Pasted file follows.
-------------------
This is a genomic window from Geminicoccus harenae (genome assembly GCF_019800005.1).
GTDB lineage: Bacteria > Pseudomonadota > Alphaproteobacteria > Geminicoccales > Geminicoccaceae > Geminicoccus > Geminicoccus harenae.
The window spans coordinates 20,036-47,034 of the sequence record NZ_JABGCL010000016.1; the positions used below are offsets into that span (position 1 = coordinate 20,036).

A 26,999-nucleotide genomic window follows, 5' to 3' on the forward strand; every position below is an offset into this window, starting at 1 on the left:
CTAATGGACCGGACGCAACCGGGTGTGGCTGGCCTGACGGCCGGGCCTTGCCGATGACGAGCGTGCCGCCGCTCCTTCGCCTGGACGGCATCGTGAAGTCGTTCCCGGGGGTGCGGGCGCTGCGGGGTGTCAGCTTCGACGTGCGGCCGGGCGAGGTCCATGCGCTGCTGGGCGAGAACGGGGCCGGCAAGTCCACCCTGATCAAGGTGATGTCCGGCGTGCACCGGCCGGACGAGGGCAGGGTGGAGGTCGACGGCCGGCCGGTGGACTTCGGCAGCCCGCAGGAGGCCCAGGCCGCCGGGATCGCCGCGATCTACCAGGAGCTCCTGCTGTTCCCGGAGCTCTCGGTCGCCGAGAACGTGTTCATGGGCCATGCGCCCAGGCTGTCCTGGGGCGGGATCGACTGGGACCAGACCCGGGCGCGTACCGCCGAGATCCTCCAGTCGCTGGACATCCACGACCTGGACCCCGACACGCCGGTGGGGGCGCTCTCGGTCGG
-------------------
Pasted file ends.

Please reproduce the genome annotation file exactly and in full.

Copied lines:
This is a genomic window from Geminicoccus harenae (genome assembly GCF_019800005.1).
GTDB lineage: Bacteria > Pseudomonadota > Alphaproteobacteria > Geminicoccales > Geminicoccaceae > Geminicoccus > Geminicoccus harenae.
The window spans coordinates 20,036-47,034 of the sequence record NZ_JABGCL010000016.1; the positions used below are offsets into that span (position 1 = coordinate 20,036).

A 26,999-nucleotide genomic window follows, 5' to 3' on the forward strand; every position below is an offset into this window, starting at 1 on the left:
CTAATGGACCGGACGCAACCGGGTGTGGCTGGCCTGACGGCCGGGCCTTGCCGATGACGAGCGTGCCGCCGCTCCTTCGCCTGGACGGCATCGTGAAGTCGTTCCCGGGGGTGCGGGCGCTGCGGGGTGTCAGCTTCGACGTGCGGCCGGGCGAGGTCCATGCGCTGCTGGGCGAGAACGGGGCCGGCAAGTCCACCCTGATCAAGGTGATGTCCGGCGTGCACCGGCCGGACGAGGGCAGGGTGGAGGTCGACGGCCGGCCGGTGGACTTCGGCAGCCCGCAGGAGGCCCAGGCCGCCGGGATCGCCGCGATCTACCAGGAGCTCCTGCTGTTCCCGGAGCTCTCGGTCGCCGAGAACGTGTTCATGGGCCATGCGCCCAGGCTGTCCTGGGGCGGGATCGACTGGGACCAGACCCGGGCGCGTACCGCCGAGATCCTCCAGTCGCTGGACATCCACGACCTGGACCCCGACACGCCGGTGGGGGCGCTCTCGGTCGG